For more than a year ICA has been asking ICANN when it will commence with the task of implementing the Uniform Rapid Suspension (URS) policy for the new gTLD program as it currently stands in the Applicant Guidebook (AG). The URS is a required rights protection mechanism (RPM) that must be in place before any new gTLDs can open, and the current model balances trademark holder and registrant rights and is the result of a laborious two-year process resulting in recommendations that were unanimously adopted by the GNSO Council and subsequently by the ICANN Board. Each of our inquiries about the commencement of URS implementation have received the same general response of “soon”, but no perceptible progress had been made since the new gTLD program launched in the spring of 2011.
We have just learned that ICANN senior executive Kurt Pritz has sent a publicly available e-mail to GNSO Council Chairman Stephane Van Gelder advising him that URS implementation will finally begin in earnest within a few weeks. That exchange is below, and here are our key take-aways:
All in all, these are overdue but overall positive developments. Again, it’s our belief that any substantial alteration of the URS based on cost goals should not even be considered until we have some accurate, market-tested idea of the cost of implementing the current model — and that does not yet exist. Even then, we are wary of reopening this carefully constructed RPM because some of the ideas floating around for reducing cost could substantially reduce registrant rights in new gTLDs and convert the URS from a narrow supplement to the UDRP into a cut-price, rights-gutting alternative to it. That’s an unacceptable bait-and-switch.
But ICANN’s recognition of the central role to be played by the GNSO Council in considering any alteration is positive. It is critically important that whatever is done on URS implementation get off to a sound launch in Toronto, because there is an unusually long half-year gap between it and the next, April 2013 ICANN meeting in Beijing. A botched process could lead to further pushback in the launch date for new gTLDs, while one that results in evisceration of registrant rights could fatally undermine their prospects for success.
The e-mail exchange follows:
From:email@example.com[mailto:firstname.lastname@example.org] On Behalf Of Stéphane Van Gelder
Sent: Wednesday, September 19, 2012 5:08 AM
To: Kurt Pritz
Cc: GNSO Council List
Subject: [council] Re: Uniform Rapid Suspension Discussion
Thanks Kurt. I am copying the Council for their information.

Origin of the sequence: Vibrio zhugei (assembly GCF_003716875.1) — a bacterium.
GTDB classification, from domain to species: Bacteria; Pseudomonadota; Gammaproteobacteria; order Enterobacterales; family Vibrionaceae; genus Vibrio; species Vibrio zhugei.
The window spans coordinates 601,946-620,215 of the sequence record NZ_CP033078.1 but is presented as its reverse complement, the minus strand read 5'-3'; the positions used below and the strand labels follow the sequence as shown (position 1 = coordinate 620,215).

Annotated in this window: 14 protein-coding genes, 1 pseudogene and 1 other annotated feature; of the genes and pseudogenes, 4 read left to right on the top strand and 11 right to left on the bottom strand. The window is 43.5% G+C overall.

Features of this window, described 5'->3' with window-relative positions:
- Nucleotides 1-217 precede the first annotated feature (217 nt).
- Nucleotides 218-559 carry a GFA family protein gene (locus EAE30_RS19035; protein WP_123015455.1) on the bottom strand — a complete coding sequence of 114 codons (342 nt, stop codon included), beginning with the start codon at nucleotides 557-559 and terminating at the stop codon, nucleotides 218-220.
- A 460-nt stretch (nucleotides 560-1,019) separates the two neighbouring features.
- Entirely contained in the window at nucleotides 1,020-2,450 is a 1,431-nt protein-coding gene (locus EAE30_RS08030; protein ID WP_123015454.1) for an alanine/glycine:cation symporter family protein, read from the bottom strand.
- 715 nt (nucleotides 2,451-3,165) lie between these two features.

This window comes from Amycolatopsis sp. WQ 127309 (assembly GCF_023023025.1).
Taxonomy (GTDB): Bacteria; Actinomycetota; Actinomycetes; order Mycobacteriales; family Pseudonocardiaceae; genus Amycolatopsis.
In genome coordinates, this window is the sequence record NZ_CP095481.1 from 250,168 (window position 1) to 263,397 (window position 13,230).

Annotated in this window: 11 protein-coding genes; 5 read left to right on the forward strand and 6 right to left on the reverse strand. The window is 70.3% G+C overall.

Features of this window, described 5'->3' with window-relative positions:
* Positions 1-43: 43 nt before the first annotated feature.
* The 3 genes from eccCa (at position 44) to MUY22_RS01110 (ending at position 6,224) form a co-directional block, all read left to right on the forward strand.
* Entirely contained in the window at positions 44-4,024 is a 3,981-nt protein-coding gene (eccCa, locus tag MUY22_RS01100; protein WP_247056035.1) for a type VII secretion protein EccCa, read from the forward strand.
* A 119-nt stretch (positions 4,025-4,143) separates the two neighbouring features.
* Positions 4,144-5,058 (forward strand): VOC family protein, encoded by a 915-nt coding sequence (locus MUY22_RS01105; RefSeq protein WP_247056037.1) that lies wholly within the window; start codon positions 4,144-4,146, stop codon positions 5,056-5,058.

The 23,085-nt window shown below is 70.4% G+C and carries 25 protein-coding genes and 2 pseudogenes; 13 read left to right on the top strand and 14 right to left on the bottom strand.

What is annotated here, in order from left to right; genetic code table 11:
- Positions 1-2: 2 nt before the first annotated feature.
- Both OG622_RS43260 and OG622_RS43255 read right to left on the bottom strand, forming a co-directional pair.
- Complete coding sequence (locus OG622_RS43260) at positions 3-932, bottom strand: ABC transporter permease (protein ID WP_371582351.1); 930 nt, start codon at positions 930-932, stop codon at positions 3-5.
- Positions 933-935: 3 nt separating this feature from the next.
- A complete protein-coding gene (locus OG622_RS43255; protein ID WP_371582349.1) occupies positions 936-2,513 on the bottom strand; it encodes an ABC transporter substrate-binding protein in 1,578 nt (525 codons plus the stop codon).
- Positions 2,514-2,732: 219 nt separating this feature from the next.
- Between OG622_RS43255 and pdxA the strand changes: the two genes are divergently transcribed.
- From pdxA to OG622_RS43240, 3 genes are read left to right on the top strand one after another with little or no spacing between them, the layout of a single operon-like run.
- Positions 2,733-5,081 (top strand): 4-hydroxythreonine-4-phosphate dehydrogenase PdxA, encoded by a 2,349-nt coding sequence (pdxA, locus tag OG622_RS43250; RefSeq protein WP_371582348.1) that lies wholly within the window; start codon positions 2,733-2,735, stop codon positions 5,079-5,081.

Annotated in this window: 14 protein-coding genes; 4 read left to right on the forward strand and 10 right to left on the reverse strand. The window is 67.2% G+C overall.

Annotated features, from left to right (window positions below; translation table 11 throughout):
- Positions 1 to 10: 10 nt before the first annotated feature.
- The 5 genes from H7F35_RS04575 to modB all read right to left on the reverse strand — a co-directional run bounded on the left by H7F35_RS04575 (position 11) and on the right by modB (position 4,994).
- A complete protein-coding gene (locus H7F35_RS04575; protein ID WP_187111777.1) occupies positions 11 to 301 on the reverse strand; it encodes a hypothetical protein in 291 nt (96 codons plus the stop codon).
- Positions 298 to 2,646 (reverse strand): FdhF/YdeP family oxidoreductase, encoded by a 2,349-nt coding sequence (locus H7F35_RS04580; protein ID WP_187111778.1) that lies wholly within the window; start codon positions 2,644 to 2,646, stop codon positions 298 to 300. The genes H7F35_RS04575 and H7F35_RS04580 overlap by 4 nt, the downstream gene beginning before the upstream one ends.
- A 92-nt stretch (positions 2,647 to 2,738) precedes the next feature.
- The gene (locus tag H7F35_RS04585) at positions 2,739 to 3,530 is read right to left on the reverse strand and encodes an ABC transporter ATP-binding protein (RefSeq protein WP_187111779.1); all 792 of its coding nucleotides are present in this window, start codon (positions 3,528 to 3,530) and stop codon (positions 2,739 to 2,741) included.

The Council will no doubt follow-up on this in the near future.
Stéphane Van Gelder
Directeur Général / General manager
INDOM NetNames France
Registry Relations and Strategy Director
T: +33 (0)1 48 01 83 51
F: +33 (0)1 48 01 83 61
Le 18 sept. 2012 à 22:09, Kurt Pritz a écrit :
I am writing to let you know that we are planning a set of discussions on Uniform Rapid Suspension (URS) implementation in the near future and seek the input of GNSO leadership. As you know, a meeting in Prague we indicated that URS, as currently designed, did not appear to meet cost requirements. In Prague, contributors in the meeting described briefly several potential solutions. In the next set of meetings, we want to flesh out some of those models for possible implementation. We want to have one meeting in about two weeks (probably a webinar type of format with a possibility for some face-to-face interaction), and then we have a meeting in Toronto is scheduled. The first meeting will be announced shortly.
I am writing you because some of the proposed solutions, while feasible, do not match up with the specific conclusions of the STI team when it did its work. We recognize the role of the GNSO in those discussions. While the meetings we are having are open to all, we understand that the GNSO leadership might want to conduct the URS discussions in a certain way. Having the twin goals of developing a solution in time for use by new gTLDs and ensuring that all those interested can participate in the discussion, we can work in whichever way the GNSO wishes to proceed. (Of course, we also seek to meet the cost and timeliness goals for which the URS was designed and also seek to ensure that registrants enjoy the protections written into the current model by the IRT and STI.)The output of the next meetings can inform GNSO discussion or we can carry on in a way acceptable to the GNSO.
I am also copying Olivier as ALAC members participated in the STI.
I hope you find this helpful. Contact me anytime with questions.